• . . . Fz/PCP has also been implicated in the regulation of mitotic spindle orientation in invertebrates13, 14, 15 and in vertebrates the PCP pathway regulates many aspects of development including convergent extension (CE) and neural tube closure9, 10, 11, 12 (Fig. 1i–l), inner ear development16, 17, 18 (Fig. 1g,h), hair orientation in mammals19 (Fig. 1c,d), and ciliogenesis20, 21, 22 . . .
  21. Simons, M. & Walz, G. Polycystic kidney disease: cell division without a c(l)ue? Kidney Int. 70, 854-864 (2006) , .
    • . . . Fz/PCP has also been implicated in the regulation of mitotic spindle orientation in invertebrates13, 14, 15 and in vertebrates the PCP pathway regulates many aspects of development including convergent extension (CE) and neural tube closure9, 10, 11, 12 (Fig. 1i–l), inner ear development16, 17, 18 (Fig. 1g,h), hair orientation in mammals19 (Fig. 1c,d), and ciliogenesis20, 21, 22 . . .
  22. Singla, V. & Reiter, J. F. The primary cilium as the cell's antenna: signaling at a sensory organelle. Science 313, 629-633 (2006) , .
    • . . . Fz/PCP has also been implicated in the regulation of mitotic spindle orientation in invertebrates13, 14, 15 and in vertebrates the PCP pathway regulates many aspects of development including convergent extension (CE) and neural tube closure9, 10, 11, 12 (Fig. 1i–l), inner ear development16, 17, 18 (Fig. 1g,h), hair orientation in mammals19 (Fig. 1c,d), and ciliogenesis20, 21, 22 . . .
  23. Keller, R. et al. Mechanisms of convergence and extension by cell intercalation. Philos. Trans. R. Soc. Lond., B, Biol. Sci. 355, 897-922 (2000) , .
    • . . . The most studied of these is the role of Fz/PCP signalling during CE (Fig. 1i–l), which occurs in mesenchymal cells11, 12, 23 . . .
    • . . . Fz/PCP signalling establishes cell polarity that results in directed cell motility during ommatidial rotation (OR) of photoreceptor clusters in the D. melanogaster eye imaginal disc66, 67, 68 and in CE during vertebrate gastrulation and neurulation10, 11, 12, 23, 69 . . .
    • . . . In addition, CE requires oriented and directed cell processes such as lamellipodia and filopodia23, but so far no such structures have been described in OR . . .
    • . . . The mechanisms of convergence differ between animal models and tissues; mesodermal cells of X. laevis elongate along the mediolateral axis and show bipolar protrusions, whereas cells of the neuroectoderm and zebrafish mesoderm show monopolar protrusions12, 23, 70, 71, 72, 73 (Fig. 3) . . .
  24. Adler, P. N., Krasnow, R. E. & Liu, J. Tissue polarity points from cells that have higher Frizzled levels towards cells that have lower Frizzled levels. Curr. Biol. 7, 940-949 (1997) , .
    • . . . This was shown through genetic means in the D. melanogaster wing, in which clonal overexpression of FZ caused wing hairs to orient away from the expression domain, whereas overexpression of STBM caused wing hairs to orient towards the expression region24, 25, 26, 27 . . .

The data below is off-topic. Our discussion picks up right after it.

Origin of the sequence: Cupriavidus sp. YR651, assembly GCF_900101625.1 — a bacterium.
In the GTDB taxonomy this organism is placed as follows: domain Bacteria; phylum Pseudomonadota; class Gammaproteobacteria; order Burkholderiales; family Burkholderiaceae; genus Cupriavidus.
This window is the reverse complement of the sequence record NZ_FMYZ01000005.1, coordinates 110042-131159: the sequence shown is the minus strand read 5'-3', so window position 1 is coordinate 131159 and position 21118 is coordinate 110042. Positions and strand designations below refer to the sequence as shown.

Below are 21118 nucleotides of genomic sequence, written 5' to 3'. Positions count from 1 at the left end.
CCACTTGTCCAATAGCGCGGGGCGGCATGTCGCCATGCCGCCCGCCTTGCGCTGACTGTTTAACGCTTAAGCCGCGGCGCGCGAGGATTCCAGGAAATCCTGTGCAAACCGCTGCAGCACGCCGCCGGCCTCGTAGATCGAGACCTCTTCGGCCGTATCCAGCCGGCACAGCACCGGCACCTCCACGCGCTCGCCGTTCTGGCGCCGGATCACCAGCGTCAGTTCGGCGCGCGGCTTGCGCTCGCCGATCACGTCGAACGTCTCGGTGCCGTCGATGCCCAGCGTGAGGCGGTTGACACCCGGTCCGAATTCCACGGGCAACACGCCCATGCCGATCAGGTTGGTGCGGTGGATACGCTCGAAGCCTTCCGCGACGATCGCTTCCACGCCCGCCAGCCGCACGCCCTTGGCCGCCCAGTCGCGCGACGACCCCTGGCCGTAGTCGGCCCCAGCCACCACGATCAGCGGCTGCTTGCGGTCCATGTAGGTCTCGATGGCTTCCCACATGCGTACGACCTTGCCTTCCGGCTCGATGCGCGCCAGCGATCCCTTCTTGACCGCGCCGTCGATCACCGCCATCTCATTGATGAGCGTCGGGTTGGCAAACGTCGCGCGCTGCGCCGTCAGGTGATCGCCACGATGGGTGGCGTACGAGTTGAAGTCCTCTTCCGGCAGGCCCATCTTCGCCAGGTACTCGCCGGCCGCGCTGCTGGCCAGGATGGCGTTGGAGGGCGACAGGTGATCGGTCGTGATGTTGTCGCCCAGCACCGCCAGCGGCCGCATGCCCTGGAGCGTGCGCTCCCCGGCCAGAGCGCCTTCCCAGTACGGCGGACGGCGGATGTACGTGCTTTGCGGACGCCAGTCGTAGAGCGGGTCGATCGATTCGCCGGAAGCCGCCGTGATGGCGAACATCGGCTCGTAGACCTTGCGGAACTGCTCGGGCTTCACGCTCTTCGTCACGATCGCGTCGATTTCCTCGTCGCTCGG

25. Bastock, R., Strutt, H. & Strutt, D. Strabismus is asymmetrically localised and binds to Prickle and Dishevelled during Drosophila planar polarity patterning. Development 130, 3007-3014 (2003) , .
    • . . . This was shown through genetic means in the D. melanogaster wing, in which clonal overexpression of FZ caused wing hairs to orient away from the expression domain, whereas overexpression of STBM caused wing hairs to orient towards the expression region24, 25, 26, 27 . . .
    • . . . In each cell, before the presumed onset of Fz/PCP signalling, all core Fz/PCP components are localized uniformly around the apical–lateral cortex25, 27, 38, 39, 40, 41, 42, partially overlapping with cellular junctions43 . . .
    • . . . Apical localization depends on the presence of the PCP transmembrane proteins FZ, STBM and FMI; in each mutant background the apical localization of the remaining PCP factors is lost or strongly reduced25, 27, 38, 39, 40, 41, 42, 44 . . .
    • . . . By contrast, the proteins that function as antagonists of FZ — PK and STBM — become enriched at the proximal side of wing cells25, 27 . . .
  26. Jenny, A., Reynolds-Kenneally, J., Das, G., Burnett, M. & Mlodzik, M. Diego and Prickle regulate Frizzled planar cell polarity signalling by competing for Dishevelled binding. Nature Cell Biol. 7, 691-697 (2005).Genetic and physical interactions between DGO, PK and DSH define that DGO and PK compete for DSH binding and that, in contrast to PK, DGO promotes DSH mediated Fz/PCP signalling , .
    • . . . This was shown through genetic means in the D. melanogaster wing, in which clonal overexpression of FZ caused wing hairs to orient away from the expression domain, whereas overexpression of STBM caused wing hairs to orient towards the expression region24, 25, 26, 27 . . .
    • . . . Factors required in R3, such as FZ and DGO, localize to the R3 side of the R3–R4 cell border, whereas FMI, a factor genetically required in both cells, localizes to both sides of the R3–R4 cell border26, 40, 41, 44, 48 . . .
  27. Tree, D. R. et al. Prickle mediates feedback amplification to generate asymmetric planar cell polarity signaling. Cell 109, 371-381 (2002).This paper analyses the role of PK and shows that it antagonizes DSH membrane localization. The potential feedback loops among the core PCP genes are proposed , .
    • . . . This was shown through genetic means in the D. melanogaster wing, in which clonal overexpression of FZ caused wing hairs to orient away from the expression domain, whereas overexpression of STBM caused wing hairs to orient towards the expression region24, 25, 26, 27 . . .
    • . . . In each cell, before the presumed onset of Fz/PCP signalling, all core Fz/PCP components are localized uniformly around the apical–lateral cortex25, 27, 38, 39, 40, 41, 42, partially overlapping with cellular junctions43 . . .